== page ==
Dearbhail McDonald: The verdict is in - our jury selection process is a farce
Juries are meant to be representative of society as a whole. However, they are anything but, writes Dearbhail McDonald
Published 17/01/2016 | 02:30
Trial by jury is one of the last remaining sacred cows in the criminal justice system.
Born by accident to replace trial by ordeal and duelling, amongst other dispute resolution techniques, the random selection of 12 peers is still prized as the only anchor by which a government can be held to the principles of its constitution.
Lord Devlin, the celebrated British judge whose father was from Co Tyrone, famously described jury trial as the lamp that shows that freedom lives.
Trial by jury was one issue focussed upon last week during Independent TD Michael Lowry's High Court judicial review action aimed at halting his trial for alleged tax offences, which he denies.
Mr Lowry, who was informed in those proceedings late last week that he may be subject to a fresh tax assessment - the DPP's Senior Counsel Remy Farrell said that Revenue's door is "always open" if he wants to clarify matters - faces up to five years in prison if convicted and cannot serve as a TD if sentenced to six months or more in prison.
The stakes arguably couldn't be any higher for Mr Lowry who claims his prosecution is unfair, unjust and "fundamentally oppressive".
The claims of foul play are denied by the Office of the DPP, which succeeded in an earlier application to have Mr Lowry's criminal trial transferred from Tipperary to the Circuit Criminal Court in Dublin.
Mr Lowry has adopted a four-strand strategy to have his trial halted. But if all else fails, he wants to be tried in Tipp.
Last week his senior counsel, Patrick Treacy, told the High Court that the transfer of his trial to Dublin breaches his rights and amounts to his being "punished for being popular" with voters in Co Tipperary where he is indeed very popular.
A TD for North Tipperary since 1987, the former Fine Gael Minister for Transport, Energy and Communications headed the poll there in the 2011 General Election on the first count with 14,010 votes.
Mr Lowry asserts simply that he wants to be tried by a jury of his peers.
It was a right denied to Thomas 'Slab' Murphy, a now convicted tax evader who is awaiting sentence following a 10-week trial at the non-jury Special Criminal Court.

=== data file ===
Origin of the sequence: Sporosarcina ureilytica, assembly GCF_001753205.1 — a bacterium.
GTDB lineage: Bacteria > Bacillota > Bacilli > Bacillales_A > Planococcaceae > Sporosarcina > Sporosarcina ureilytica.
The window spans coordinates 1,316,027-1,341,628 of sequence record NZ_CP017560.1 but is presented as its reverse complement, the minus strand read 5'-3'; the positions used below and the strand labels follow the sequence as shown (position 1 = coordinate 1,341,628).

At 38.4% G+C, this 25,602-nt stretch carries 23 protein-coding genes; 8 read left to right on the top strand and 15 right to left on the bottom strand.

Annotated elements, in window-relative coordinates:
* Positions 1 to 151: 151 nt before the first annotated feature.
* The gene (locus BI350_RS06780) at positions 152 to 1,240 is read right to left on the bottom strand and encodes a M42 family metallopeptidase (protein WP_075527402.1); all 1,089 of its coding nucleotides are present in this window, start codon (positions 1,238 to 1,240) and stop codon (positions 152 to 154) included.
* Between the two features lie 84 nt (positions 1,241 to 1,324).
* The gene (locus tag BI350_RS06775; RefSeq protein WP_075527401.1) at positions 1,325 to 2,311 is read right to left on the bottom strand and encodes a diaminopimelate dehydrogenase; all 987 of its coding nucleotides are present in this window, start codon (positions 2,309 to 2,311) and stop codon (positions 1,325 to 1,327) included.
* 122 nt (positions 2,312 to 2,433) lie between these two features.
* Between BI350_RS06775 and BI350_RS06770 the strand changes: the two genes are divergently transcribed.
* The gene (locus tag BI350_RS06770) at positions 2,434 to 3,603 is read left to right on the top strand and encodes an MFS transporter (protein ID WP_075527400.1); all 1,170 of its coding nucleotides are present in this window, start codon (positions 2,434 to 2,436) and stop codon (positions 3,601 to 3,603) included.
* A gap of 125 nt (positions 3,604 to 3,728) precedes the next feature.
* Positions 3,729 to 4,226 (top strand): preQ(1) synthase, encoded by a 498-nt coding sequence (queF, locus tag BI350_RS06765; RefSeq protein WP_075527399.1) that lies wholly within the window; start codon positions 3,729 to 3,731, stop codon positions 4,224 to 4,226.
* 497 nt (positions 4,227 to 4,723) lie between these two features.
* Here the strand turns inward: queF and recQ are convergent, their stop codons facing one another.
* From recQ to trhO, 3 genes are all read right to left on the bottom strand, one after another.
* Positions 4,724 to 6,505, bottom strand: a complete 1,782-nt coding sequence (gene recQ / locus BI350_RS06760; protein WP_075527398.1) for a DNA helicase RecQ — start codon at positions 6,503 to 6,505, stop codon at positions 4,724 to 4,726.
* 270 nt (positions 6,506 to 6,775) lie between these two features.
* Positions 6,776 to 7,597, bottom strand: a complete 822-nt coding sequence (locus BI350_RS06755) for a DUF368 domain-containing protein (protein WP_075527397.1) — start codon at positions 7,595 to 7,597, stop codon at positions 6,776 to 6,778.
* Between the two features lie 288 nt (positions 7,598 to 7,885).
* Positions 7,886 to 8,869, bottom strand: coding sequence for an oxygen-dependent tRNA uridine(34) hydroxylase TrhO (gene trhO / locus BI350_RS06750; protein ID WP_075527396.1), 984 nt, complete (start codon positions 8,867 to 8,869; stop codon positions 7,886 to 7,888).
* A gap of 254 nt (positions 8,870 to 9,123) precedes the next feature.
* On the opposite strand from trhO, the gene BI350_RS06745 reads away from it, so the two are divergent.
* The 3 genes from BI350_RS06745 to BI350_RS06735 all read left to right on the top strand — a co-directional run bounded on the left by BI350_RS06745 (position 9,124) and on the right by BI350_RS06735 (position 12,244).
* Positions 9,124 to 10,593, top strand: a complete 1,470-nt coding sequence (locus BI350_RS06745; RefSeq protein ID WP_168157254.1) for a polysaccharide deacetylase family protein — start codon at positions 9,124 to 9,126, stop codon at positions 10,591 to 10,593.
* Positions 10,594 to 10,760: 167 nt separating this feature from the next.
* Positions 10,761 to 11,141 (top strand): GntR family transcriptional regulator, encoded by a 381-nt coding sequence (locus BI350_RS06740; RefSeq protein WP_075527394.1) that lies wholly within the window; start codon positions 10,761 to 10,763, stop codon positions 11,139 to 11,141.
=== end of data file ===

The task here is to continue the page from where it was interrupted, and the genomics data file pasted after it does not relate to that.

Sinn Fein president Gerry Adams complained vociferously that Murphy, successfully named by the Sunday Times as a senior IRA commander, was not tried before a jury.
But he knew full well that the Supreme Court paved the way for a non-jury trial because it was "highly likely" the reason why the DPP refused a jury trial "must relate to the connections of Murphy with organisations which are prepared to interfere with the administration of justice".
For the most part, trial by a jury of one's peers is as unquestioned as it is innate.
But our current system of selecting juries makes a mockery of jury trial as a bulwark against State power and other anomalies.
To fulfil their constitutional mandate, juries (which only featured women from as late as 1976) are meant to be representative and jurors drawn from a complete cross-section of the community.
They are anything but.
In practice, the burden of jury duty is disproportionately borne by Dubliners; the young, the old and retired, the unemployed, civil servants or those who can manage to undertake the difficult task.
The recent empanelling of a 15-strong jury to try former Anglo Irish Bank executive Willie McAteer and three co-accused in a trial related to activities at the former bank, brought home to me the challenges of achieving the "constitutional completeness" of the representative jury.
Hundreds of potential jurors were called, but the vast bulk was excused. This is not surprising given the restrictions (you couldn't serve if you held shares in a bank, for example) and the fact that the trial could last for five months.
Lawyers for the accused, who could challenge up to eight jurors each without saying why, asked trial judge Martin Nolan to indicate, where possible, the reasons why a juror could not serve.
A significant amount of the panel knew either the defendants or the witnesses. The excused included former bank workers, people with health problems, those with work commitments, the self-employed, jobseekers and students.
One potential juror worked for the Troika and another was leaving the country. A few were getting married and two were refreshingly honest when they said they couldn't be impartial.
Eventually, 14 were sworn, but then the court ran out of jurors - a 15th was successfully empanelled a few days later.
Due to so many statutory exclusions, our jury pool is too small to be representative.
We don't (thankfully) screen our jurors like they do in the US and we can't quiz them about their views and attitudes - sometimes your selection comes down to your post code or the cut of your jib.
We don't pay jurors and, for most, the difficulties caused by jury service are simply too great. Yet composition matters as much as the right to a jury trial itself.
If we are serious (and we should be) about maintaining trial by jury, we must urgently reform our jury selection process or forfeit the right to truly hold the Government - and our peers - to account.